As my fellow brand thinker Nick Liddell recently pointed out in his piece, The Exploration of the Human Psyche: Jung’s Archetypes, there still is a troubling notion lingering around that the Jungian archetypes are the universal foundation to all human experience.

The idea of having 12 distinct archetypes that articulate patterns of human characters and motivations is certainly intriguing but, unfortunately, it is not based on any scientific evidence. In any case, it has not stopped brand professionals from forcing strategy into this framework, reducing archetypical thinking into a rite of passage in brand development, and oftentimes creating the effect of a school exercise, rather than a genuine opportunity for an ‘aha!’ moment. That being said, if used right, brand archetypes can be immensely helpful in positioning and innovation. Let’s see when and how we can utilize this framework skillfully.

Choosing your archetype

To start with, we need to understand the exact function of archetypes. They provide a center point that helps synchronize all brand elements, serving as a control to measure initiatives against and differentiate our brand from similar ones competing with one another in the same marketplace. Moreover, in complex arenas, approaching abstract problems through the mind of this imaginary persona can concertize matters, helping brands tackle them meaningfully. Sustainability is a great example, as its convolutedness can be daunting and therefore restricting.

Most brands are so overwhelmed with where to start and how to prioritize initiatives that they either abandon taking action altogether or follow the tactics of their peers without critical thinking. The latter option accelerates copycatism, and that’s when market players start to look, act, and talk the same way.

The system of archetypes offers a possible solution to avoid this problem. These personas help assess what the brand stands for, what it really cares about, and how it goes on about those changes. They guide where to begin to tap into the sustainability framework while ensuring that brands stay true to their narratives. Let’s say we have chosen the archetype, and for the sake of this exercise, it is the ‘Hero’. So, what’s next?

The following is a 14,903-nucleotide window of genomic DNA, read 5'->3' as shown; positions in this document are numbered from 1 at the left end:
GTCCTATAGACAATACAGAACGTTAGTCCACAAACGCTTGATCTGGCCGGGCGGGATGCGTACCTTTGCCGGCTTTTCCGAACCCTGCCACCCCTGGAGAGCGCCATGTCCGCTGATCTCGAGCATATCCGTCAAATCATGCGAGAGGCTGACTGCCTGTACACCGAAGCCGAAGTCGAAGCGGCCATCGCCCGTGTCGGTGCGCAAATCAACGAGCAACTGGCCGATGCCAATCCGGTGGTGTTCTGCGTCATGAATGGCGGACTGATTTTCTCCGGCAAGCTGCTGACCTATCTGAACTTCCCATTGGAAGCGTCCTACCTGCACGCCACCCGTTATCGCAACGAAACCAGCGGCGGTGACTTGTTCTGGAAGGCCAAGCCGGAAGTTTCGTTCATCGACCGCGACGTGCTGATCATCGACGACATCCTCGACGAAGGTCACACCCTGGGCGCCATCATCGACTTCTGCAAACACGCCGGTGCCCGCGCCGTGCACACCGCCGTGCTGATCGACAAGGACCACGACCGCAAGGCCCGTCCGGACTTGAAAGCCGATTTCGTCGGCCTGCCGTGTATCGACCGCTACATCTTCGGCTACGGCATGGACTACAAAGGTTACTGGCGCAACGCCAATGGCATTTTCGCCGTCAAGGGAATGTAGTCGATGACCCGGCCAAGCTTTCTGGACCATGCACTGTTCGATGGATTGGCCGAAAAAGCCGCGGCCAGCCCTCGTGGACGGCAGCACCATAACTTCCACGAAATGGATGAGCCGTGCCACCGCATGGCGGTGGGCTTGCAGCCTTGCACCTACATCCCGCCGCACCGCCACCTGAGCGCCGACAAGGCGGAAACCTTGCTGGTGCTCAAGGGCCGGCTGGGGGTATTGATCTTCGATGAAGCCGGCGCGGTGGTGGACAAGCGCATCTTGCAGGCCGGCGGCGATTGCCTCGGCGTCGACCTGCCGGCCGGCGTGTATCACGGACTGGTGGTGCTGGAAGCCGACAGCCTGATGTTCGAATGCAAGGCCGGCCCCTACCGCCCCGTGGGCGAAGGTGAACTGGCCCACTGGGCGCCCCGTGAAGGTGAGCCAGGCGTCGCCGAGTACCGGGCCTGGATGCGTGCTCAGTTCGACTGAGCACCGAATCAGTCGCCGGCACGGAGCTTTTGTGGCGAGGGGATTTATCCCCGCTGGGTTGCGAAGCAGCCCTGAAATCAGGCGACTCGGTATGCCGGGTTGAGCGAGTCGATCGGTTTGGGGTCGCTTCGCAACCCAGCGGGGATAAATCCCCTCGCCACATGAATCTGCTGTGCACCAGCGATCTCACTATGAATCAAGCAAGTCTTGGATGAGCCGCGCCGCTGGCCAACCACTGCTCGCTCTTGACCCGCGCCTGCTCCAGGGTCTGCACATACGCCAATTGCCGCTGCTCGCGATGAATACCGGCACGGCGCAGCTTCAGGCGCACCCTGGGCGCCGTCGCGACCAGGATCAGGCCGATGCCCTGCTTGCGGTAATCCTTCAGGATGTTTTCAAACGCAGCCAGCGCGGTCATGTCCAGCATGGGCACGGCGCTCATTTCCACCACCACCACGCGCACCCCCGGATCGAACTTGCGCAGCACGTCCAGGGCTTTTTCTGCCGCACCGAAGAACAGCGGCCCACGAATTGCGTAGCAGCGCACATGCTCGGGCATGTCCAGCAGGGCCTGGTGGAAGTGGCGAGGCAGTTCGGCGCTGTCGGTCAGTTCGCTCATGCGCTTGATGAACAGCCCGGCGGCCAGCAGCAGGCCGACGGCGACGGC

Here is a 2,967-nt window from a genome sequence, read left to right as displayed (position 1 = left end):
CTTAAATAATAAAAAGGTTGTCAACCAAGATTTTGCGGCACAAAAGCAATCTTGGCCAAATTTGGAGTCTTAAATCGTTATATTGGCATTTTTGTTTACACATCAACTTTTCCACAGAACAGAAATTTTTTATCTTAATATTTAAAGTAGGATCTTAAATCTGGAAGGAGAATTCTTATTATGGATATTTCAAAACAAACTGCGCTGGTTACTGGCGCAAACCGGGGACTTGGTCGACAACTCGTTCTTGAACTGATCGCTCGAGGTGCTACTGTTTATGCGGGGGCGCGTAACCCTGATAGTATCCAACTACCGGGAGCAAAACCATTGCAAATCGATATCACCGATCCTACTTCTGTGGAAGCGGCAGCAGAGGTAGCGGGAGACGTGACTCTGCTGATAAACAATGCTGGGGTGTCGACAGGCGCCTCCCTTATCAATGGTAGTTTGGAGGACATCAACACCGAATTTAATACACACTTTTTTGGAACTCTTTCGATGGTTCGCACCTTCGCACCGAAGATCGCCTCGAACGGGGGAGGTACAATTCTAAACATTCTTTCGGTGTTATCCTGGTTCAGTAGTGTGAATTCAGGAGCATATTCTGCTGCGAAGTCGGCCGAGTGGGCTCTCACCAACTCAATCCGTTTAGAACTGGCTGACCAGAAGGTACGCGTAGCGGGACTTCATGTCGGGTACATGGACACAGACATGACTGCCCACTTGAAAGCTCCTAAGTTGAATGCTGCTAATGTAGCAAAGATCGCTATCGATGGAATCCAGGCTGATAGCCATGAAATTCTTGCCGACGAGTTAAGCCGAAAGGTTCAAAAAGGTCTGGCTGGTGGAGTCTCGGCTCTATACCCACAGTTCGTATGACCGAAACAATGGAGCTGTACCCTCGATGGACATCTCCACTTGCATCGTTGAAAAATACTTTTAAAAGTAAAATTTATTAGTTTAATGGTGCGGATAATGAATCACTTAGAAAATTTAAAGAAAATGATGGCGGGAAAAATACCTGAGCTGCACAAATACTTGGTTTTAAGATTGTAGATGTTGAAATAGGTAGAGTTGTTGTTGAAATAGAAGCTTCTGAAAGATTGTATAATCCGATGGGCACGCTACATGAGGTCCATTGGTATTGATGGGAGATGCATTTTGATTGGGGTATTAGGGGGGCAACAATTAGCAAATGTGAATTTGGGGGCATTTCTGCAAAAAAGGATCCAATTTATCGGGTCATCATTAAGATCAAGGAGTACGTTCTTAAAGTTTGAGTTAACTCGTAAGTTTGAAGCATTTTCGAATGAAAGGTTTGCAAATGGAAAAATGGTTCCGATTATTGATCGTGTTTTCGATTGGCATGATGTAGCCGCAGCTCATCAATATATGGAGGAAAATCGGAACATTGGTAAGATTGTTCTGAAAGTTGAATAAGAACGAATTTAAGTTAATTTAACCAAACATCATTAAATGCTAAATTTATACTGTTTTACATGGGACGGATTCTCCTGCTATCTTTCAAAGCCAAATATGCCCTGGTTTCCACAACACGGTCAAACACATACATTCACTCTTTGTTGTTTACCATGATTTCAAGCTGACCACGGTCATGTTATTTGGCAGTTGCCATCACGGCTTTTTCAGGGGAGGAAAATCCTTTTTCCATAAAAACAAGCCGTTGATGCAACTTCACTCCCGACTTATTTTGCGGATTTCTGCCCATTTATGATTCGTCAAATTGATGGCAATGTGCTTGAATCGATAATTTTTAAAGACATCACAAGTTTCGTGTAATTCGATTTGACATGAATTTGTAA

Being the ‘Hero’

It is time to (re)assess our brand foundations as a base for future sustainability goals. We should ask ourselves:

  • What is our purpose?
  • What motivates our customers?
  • What is our ideal(ized) world?
  • What can I do with every action to steer the wheels towards this vision?

Once we understand those macro questions, we can go on and set achievable micro-goals that correspond to our answers. Consumers must know what is at stake, and solutions must be offered according to their worldview. Let’s see an example in practice.

Our chosen archetype, the Hero, is known from its superb ability to overcome difficulty, to embrace adventures, and to push limits. Consumers who gravitate towards this archetype live to break free from the constraints of the traditional world, they value strength, and must be given a mission to feel at ease in the world. They gravitate towards brands that set challenges and provide opportunities for achievement. According to the CFDA, there are four primary areas of sustainable brand operations:

  1. Creativity (how to make the world a better place through design);
  2. Environment (how can we limit our footprint);
  3. People (how do we support our communities);
  4. Governance (what company cultures and policies we apply).

When evaluating our role in these areas, in tone with our mantra, “what would the Hero do”, we must come up with fresh, engaging, and genuine solutions.

The ‘Hero’ in practice

Now, let’s get tactical examples of how this pans out in the branded world. To tap into community engagement, The North Face created the “Explore Fund”, supporting underrepresented communities and women in outdoor adventures. With this mission, they provide a chance to fight social constraints, as well as physical. Nike alumni Wone has partnered with fabric innovator Polartec (supplier of the US Navy and Army) to create high-performance leisurewear made exclusively from recycled materials, scoring not only on a battle for environmental preservation but strengthening their position as a Hero in this collaboration of power players.

The archetype may be observed in less obvious categories as well, for example in the case of FedEx that was selected as one of the best employers for diversity by Forbes, in 2019. When working with this framework to tackle sustainability, the end goal should not be to find one single solution that solves everything but to articulate concrete approaches that help envision a better world.

We should not force brand archetypes in every brand exercise. It is an easy way out, and in the long-term removes the complexity from brand personality. That said, when used sporadically, they serve as a wonderful system to simplify and penetrate complex problem-solving, helping us to prioritize and tackle issues one day at a time. They ensure the construction of unique value chains while differentiating from our competitors. The archetypal framework is essentially a compass, that synchronizes brand elements and steers the strategy into a unique but decisive direction.

Cover image source: Umberto